Words and Photos by Jill Ciminillo
MIAMI, Fla. — It was probably somewhere within the first 10 minutes of driving the 2020 Hyundai Venue that I made up my mind about it. The next 6 hours just confirmed my initial impression.
We had just zipped through and around slowpoke city drivers in downtown Miami to hop on the highway. I hit the onramp and immediately floored it.
While there was certainly some engine whine, I didn’t get the feeling that hamsters were powering the 1.6-liter, 4-cylinder engine. It got up to speed and merged with traffic without too much effort.
Then the Venue settled into the drive, feeling planted and solid amongst the much larger vehicles surrounding us.
That’s exactly when it hit me: This is an awesome little SUV.
Especially considering the price of entry is about $18,470.
When I first saw Venue last year at the New York International Auto Show, I was enamored with its petite styling and sleek yet simple interior design. The best thing Hyundai has done with the Venue, however, is fill in the details. From the basket-weave design on the grille right down to the open/close images on the air-vent switches, the Venue looks finished.
A lot of entry-level vehicles don’t.
The materials and accent pieces throughout the vehicle in general have a more upscale feel — and that includes the cloth seating surfaces.
Plus, after sitting my butt in the driver’s and front passenger’s seat for 6 hours, I appreciated the sheer comfort provided by the supportive seats.
And, oddly, I didn’t realize how much difference a leather-wrapped steering wheel makes until I had a vehicle last week that cost nearly $30K that didn’t have one. It just felt icky.
While that leather wheel isn’t standard at the base trim on the Venue, it’s available as a part of a package at the mid-grade trim and standard on the top-tier.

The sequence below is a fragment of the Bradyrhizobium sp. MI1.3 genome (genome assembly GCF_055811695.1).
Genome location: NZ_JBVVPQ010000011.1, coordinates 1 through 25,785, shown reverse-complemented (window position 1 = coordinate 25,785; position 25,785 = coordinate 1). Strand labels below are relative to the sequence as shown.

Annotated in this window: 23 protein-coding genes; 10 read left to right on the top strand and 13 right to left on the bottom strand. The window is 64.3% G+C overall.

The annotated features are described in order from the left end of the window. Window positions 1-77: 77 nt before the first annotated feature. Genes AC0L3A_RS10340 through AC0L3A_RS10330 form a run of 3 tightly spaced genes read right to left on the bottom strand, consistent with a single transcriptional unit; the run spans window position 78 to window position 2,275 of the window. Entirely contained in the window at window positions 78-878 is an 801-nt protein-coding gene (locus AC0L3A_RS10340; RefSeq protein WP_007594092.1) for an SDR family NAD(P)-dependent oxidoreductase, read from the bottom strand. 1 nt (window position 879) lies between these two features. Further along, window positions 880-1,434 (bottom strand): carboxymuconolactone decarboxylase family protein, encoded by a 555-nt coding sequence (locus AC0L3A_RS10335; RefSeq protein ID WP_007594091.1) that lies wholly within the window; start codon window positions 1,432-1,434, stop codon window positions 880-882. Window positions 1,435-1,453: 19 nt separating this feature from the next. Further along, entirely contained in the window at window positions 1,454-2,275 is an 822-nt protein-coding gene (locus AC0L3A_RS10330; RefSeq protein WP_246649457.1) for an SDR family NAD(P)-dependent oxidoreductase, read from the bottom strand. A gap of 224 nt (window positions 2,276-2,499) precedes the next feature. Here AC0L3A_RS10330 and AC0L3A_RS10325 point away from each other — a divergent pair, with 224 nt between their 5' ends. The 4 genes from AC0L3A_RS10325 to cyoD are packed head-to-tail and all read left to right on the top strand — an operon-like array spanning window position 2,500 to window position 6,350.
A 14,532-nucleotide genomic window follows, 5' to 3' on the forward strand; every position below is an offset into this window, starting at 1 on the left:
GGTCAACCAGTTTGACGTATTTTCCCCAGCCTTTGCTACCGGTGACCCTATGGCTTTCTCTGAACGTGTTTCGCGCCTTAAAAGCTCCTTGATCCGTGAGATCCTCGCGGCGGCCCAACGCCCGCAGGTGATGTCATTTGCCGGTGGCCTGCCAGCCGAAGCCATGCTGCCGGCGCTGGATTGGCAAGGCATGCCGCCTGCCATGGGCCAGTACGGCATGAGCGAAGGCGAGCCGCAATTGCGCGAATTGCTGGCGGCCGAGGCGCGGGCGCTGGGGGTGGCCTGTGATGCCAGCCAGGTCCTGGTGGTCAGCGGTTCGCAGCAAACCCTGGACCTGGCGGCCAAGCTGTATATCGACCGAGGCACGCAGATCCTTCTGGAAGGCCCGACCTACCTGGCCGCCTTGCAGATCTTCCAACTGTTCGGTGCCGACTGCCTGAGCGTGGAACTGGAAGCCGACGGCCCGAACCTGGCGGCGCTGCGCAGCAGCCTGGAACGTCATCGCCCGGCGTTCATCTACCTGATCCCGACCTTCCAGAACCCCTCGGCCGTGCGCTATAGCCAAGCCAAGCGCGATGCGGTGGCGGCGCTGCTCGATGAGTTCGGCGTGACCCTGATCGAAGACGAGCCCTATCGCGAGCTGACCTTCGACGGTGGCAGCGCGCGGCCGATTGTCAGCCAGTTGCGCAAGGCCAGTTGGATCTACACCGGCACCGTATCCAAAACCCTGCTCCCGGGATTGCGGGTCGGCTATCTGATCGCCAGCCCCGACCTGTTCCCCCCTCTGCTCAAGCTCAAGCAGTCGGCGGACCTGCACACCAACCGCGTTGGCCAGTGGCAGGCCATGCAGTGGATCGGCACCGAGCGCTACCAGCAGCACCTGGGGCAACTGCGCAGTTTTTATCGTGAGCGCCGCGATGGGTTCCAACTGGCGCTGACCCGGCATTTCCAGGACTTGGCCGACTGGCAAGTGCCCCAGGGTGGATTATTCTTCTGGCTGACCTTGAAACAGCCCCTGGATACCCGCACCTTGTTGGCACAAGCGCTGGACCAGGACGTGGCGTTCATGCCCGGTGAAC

The really great thing Hyundai has done here, however, is pack a lot of safety and technology into an affordable and attractive package.
Several of the Hyundai SmartSense features are standard on Venue, including automatic emergency braking, lane keep assist, high-beam assist and driver attention warning. Blind-spot monitoring and rear cross-traffic alert are available on the SEL trim with the addition of the Convenience Package.
The base SE also comes with nice standard features such as an 8-inch infotainment touch screen, Apple CarPlay/Android Auto, two front USB ports, Bluetooth hands-free phone pairing, cruise control and automatic headlights.
As you level up to the middle trim, Hyundai adds automatic climate control and the Drive Mode Select system. Features available in package options include a power sunroof, passive entry, push-button start, navigation, heated front seats and the BlueLink connected car system.
Hyundai tends to follow the K-I-S-S philosophy when dealing with trims. Venue only has three trims, and the bottom and top tier have no options. The middle has two package availabilities, which add tech and convenience features.
One interesting note: The SE trim has a 6-speed manual transmission included in that base price. If you want to upgrade to Hyundai’s Intelligent Variable Transmission, you’ll add $1,200. But the fact that Hyundai is offering a manual in this segment is outstanding.
The Denim trim includes all the packages from the SEL trim and adds a unique color scheme: a two-tone navy-and-white exterior paint job and different seating surfaces with a navy leatherette surround and fabric inserts that look like, well, blue jeans. This is a kitschy treatment, for sure, but one I think will age well.
A lot of people have assumed Hyundai’s Venue is built on the same platform as the Kia Soul, but it’s actually about 6 inches shorter than the Soul, and it has a smaller wheelbase.
While the Ford EcoSport ($21,090), Chevrolet Trax ($22,295) and Nissan Kicks ($19,965) are the most likely competitors, I’d say the only real competition is going to come from the Kicks, which has a very similar price tag and engine option. The primary difference will be that the Nissan is 10 inches longer, which translates into more cargo volume.
Additionally, in the safety realm, the Kicks adds automatic reverse braking as standard fare for 2020. This isn’t even an option on the Venue.
According to Hyundai execs, 41 million people bought a used car in 2019 because the financial barriers to buying new proved to be too much. That means there were 41 million people who were missing out on the latest and greatest safety technology.
The 2020 Hyundai Venue aims to change that with a vehicle that is comfortable to drive, has up-level standard safety tech and won’t cost an arm and a leg.
IMHO, this petite CUV is just another in a long line of winners from Hyundai.
Editor’s note: Driving impressions in this first-look review are from an invitation-only automaker launch event that allowed special access to both the vehicle and company executives. Hyundai covered our accommodations, meals and transportation costs.